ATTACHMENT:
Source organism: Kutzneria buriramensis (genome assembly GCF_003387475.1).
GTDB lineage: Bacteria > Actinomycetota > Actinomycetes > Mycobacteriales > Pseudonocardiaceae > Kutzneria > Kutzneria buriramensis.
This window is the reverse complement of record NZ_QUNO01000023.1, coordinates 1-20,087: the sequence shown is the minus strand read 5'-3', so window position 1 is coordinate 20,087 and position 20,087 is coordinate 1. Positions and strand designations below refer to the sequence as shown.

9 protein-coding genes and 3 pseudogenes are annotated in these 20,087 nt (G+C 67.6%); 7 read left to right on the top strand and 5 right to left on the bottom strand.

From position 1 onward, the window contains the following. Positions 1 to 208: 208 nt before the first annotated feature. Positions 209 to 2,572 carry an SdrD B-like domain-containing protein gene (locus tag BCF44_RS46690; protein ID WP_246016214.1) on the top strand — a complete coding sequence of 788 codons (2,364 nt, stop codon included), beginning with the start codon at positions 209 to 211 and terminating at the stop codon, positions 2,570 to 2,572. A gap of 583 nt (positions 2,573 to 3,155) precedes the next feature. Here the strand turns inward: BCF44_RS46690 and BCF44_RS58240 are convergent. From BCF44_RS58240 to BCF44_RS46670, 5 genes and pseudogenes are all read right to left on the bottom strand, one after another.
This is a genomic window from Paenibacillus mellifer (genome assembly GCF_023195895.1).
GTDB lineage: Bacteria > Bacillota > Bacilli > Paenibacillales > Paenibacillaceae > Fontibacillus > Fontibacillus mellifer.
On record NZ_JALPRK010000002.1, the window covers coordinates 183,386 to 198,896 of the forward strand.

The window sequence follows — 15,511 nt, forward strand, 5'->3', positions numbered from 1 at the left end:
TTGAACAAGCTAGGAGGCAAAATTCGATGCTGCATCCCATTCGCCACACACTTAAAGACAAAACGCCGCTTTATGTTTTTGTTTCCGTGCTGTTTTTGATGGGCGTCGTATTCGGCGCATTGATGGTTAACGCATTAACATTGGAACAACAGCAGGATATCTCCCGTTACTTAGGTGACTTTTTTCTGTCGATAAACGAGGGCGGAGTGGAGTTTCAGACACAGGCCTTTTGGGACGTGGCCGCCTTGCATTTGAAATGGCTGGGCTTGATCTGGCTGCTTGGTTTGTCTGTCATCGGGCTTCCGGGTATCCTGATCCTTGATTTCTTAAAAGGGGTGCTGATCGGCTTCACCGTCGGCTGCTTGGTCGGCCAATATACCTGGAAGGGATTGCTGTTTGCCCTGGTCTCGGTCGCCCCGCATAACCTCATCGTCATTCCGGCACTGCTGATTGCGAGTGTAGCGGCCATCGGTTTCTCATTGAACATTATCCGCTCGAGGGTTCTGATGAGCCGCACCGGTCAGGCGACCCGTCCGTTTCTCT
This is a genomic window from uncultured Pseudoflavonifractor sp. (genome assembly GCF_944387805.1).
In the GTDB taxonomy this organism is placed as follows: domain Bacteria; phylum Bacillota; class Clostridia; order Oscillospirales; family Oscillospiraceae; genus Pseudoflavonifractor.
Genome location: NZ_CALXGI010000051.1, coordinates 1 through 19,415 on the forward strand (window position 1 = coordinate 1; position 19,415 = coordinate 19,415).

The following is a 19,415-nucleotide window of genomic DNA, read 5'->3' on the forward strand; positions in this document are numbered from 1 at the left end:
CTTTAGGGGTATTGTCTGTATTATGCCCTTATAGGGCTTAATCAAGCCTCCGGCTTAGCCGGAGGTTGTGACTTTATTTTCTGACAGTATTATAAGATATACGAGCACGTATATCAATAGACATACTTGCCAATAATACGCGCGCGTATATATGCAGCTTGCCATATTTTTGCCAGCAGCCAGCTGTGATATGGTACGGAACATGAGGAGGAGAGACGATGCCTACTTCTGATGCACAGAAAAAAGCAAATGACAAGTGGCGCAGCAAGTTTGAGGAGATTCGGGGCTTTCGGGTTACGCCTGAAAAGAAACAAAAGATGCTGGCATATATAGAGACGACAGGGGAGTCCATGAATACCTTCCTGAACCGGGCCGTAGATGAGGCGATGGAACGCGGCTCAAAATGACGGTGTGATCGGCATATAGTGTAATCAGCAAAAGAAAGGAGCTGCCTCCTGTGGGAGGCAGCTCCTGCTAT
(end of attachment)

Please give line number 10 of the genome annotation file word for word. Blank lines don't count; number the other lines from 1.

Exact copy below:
TTGAACAAGCTAGGAGGCAAAATTCGATGCTGCATCCCATTCGCCACACACTTAAAGACAAAACGCCGCTTTATGTTTTTGTTTCCGTGCTGTTTTTGATGGGCGTCGTATTCGGCGCATTGATGGTTAACGCATTAACATTGGAACAACAGCAGGATATCTCCCGTTACTTAGGTGACTTTTTTCTGTCGATAAACGAGGGCGGAGTGGAGTTTCAGACACAGGCCTTTTGGGACGTGGCCGCCTTGCATTTGAAATGGCTGGGCTTGATCTGGCTGCTTGGTTTGTCTGTCATCGGGCTTCCGGGTATCCTGATCCTTGATTTCTTAAAAGGGGTGCTGATCGGCTTCACCGTCGGCTGCTTGGTCGGCCAATATACCTGGAAGGGATTGCTGTTTGCCCTGGTCTCGGTCGCCCCGCATAACCTCATCGTCATTCCGGCACTGCTGATTGCGAGTGTAGCGGCCATCGGTTTCTCATTGAACATTATCCGCTCGAGGGTTCTGATGAGCCGCACCGGTCAGGCGACCCGTCCGTTTCTCT